Both actively and passively collected data can violate individual or community privacy (Wu, 2013). Data derived from social media present particular challenges. The State of New York recently allowed insurance companies to use social media data to help determine customer premiums (Scism, 2019). While research is permitted within Twitter's terms of service, the lack of comfort and awareness among users highlights both the public's growing unease with researchers using digital trace data, and the fact that individuals often accept user agreements that they do not read or fully understand (Bashir et al., 2015; Editorial Board, 2019). Although social media data are increasingly used in environmental research (Daume, 2016; Zipper, 2018), only 17% of respondents in a recent survey indicated that they were comfortable with their tweets being used without being informed (Fiesler & Proferes, 2018) and many of these data are contributed by minors who have additional legal protections and are challenging to screen for.

The ethical responsibility of researchers may thus call for a higher standard than either the letter of law or terms of service to protect individual privacy rights, autonomy, and well-being (Ghermandi & Sinclair, 2019). The good intentions of researchers cannot prevail over the interests of human subjects; even a sense of social purpose should not be used to rationalize circumventing ethical requirements and procedures. Given the pace of technological change, and lagging governmental regulation, self-regulation by the scientific community is needed.

3 Addressing privacy concerns with open and ethical data management

Despite challenges, we do not suggest that data should never be openly shared. Rather, our goal is to encourage water scientists to practice open and ethical data management in which researchers recognize and address privacy and security considerations prior to collecting data and proactively plan for data sharing throughout the research process (Meyer, 2018). Guidance can be drawn from disciplines including medical science, utilities research, computer science, economics, psychology, and law as well as previous work integrating biophysical and social aspects of water science (Flint et al., 2017). Given the diversity of data used across these fields, accepted practices will vary widely (Lupia & Elman, 2014), and we focus on broadly applicable general principles, which may be relevant to the water science community. A recent synthesis proposed a decision tree for biodiversity data, which considers the potential benefits and risks of sharing (Tulloch et al., 2018); we present a similar approach in Figure 2. However, legal constraints vary (Klass & Wilson, 2016), as only 58% of countries currently have data privacy legislation (United Nations, 2018), and researchers should consider their local context.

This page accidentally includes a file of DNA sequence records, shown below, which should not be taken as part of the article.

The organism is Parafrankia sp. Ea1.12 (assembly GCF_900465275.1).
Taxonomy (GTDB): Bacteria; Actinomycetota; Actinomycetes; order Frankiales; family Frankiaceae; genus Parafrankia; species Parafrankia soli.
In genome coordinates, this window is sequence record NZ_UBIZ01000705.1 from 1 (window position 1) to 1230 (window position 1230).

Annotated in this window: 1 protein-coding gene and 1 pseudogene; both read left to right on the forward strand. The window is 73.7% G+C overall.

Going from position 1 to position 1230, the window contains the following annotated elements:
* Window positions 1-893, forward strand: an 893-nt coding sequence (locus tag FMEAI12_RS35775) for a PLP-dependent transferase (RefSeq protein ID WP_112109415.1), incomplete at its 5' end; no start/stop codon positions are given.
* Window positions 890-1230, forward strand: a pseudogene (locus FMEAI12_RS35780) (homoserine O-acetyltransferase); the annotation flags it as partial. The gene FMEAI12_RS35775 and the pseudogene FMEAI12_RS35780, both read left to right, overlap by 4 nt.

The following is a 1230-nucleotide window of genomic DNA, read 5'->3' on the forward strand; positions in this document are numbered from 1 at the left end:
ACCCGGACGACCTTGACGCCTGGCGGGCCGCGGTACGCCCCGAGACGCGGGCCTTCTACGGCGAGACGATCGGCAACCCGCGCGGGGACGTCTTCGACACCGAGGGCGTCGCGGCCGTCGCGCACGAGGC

Details are in the caption following the image
Potential decision tree researchers can use to evaluate practices for sharing their data. The yellow boxes indicate that action researchers should take to protect privacy.

3.1 Institutional and Community Resources

First and foremost, we encourage water scientists to consult available institutional resources. Prior to beginning a study, investigators should evaluate whether it could be classified as human subject research (Figure 2). Institutional review boards in the United States, research ethics committees in the European Union, and their equivalents in other nations and the private sector set requirements for obtaining informed consent from research subjects and stipulations for protecting data confidentiality and privacy (Resnik, 2018). Colleagues can also be an invaluable resource; by collaborating with social scientists with experience navigating these issues, hydrologists can codevelop research topics, methods, and data management plans, which ask and answer socio-environmental questions in an ethical and reproducible manner (Flint et al., 2017). Additional resources found at many institutions include legal counsels, privacy or information officers, research librarians, and research ethicists. Researchers and their institutions may need to enter into agreements to ensure protection of data provided by others, such as meter data collected by utilities. As data privacy and security issues evolve, so will public opinion and regulatory policies about which researchers need to be aware.